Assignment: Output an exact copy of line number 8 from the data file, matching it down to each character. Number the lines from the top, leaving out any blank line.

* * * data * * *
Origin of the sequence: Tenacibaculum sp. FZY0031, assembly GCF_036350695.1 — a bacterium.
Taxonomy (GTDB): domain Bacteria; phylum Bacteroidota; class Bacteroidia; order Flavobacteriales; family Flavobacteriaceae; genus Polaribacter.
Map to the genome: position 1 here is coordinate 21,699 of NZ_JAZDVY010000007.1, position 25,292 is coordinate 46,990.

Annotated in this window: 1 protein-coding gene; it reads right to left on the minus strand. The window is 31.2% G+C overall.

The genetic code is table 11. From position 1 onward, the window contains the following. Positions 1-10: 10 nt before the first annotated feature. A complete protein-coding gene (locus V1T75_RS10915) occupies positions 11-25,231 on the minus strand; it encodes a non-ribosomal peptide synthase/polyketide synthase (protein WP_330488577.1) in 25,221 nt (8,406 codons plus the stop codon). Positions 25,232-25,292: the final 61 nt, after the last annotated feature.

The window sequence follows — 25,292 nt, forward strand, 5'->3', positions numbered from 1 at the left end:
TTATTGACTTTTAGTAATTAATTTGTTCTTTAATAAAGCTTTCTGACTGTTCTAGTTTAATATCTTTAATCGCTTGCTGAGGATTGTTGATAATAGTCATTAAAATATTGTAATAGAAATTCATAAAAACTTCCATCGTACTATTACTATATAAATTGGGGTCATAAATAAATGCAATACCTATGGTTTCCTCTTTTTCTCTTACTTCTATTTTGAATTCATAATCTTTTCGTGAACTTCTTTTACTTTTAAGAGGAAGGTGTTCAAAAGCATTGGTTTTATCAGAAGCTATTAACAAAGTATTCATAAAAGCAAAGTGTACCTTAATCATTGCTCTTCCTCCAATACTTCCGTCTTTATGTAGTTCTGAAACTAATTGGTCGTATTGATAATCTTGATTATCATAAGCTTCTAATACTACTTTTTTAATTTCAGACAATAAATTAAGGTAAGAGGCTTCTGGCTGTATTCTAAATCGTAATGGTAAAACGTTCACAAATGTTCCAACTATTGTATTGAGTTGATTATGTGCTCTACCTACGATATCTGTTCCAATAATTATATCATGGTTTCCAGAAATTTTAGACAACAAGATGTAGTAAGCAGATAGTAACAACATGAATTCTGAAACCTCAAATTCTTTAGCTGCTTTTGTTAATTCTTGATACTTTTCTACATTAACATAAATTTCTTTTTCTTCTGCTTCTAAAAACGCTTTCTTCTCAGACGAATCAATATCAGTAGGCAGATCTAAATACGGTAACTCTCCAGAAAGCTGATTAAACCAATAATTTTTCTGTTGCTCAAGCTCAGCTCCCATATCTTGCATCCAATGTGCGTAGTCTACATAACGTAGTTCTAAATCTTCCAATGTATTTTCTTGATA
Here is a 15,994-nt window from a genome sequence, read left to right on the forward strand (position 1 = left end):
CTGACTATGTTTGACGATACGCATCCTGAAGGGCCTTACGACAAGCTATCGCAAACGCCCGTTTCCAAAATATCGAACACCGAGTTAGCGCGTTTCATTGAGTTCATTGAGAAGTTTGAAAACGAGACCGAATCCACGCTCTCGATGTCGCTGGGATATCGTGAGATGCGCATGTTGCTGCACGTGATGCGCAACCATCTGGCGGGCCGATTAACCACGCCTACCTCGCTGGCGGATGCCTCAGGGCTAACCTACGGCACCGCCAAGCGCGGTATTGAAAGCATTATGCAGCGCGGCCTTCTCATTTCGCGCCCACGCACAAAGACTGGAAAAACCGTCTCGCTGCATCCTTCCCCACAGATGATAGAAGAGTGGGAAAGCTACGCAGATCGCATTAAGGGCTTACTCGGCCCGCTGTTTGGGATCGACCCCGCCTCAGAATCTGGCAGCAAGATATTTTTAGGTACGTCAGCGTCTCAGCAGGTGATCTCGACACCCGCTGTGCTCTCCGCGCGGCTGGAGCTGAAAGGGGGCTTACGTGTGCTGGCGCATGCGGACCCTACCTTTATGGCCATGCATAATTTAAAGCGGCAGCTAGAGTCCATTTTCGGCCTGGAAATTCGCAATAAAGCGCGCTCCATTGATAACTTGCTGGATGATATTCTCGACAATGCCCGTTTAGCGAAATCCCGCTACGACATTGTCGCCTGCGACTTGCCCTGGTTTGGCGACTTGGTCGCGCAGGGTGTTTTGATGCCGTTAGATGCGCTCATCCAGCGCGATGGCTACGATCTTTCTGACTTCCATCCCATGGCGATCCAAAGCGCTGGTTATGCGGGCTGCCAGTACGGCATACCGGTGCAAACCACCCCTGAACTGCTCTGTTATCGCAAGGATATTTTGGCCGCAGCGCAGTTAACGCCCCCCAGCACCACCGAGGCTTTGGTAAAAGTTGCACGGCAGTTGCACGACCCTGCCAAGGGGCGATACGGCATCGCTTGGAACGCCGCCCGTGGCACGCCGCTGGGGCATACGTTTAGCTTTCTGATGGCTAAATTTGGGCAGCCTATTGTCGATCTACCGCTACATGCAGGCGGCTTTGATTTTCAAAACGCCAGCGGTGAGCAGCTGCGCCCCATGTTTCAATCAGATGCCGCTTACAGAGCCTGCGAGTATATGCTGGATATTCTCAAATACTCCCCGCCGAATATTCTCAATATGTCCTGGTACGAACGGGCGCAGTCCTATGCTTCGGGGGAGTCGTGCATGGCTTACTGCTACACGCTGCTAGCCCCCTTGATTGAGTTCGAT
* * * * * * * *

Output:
Here is a 15,994-nt window from a genome sequence, read left to right on the forward strand (position 1 = left end):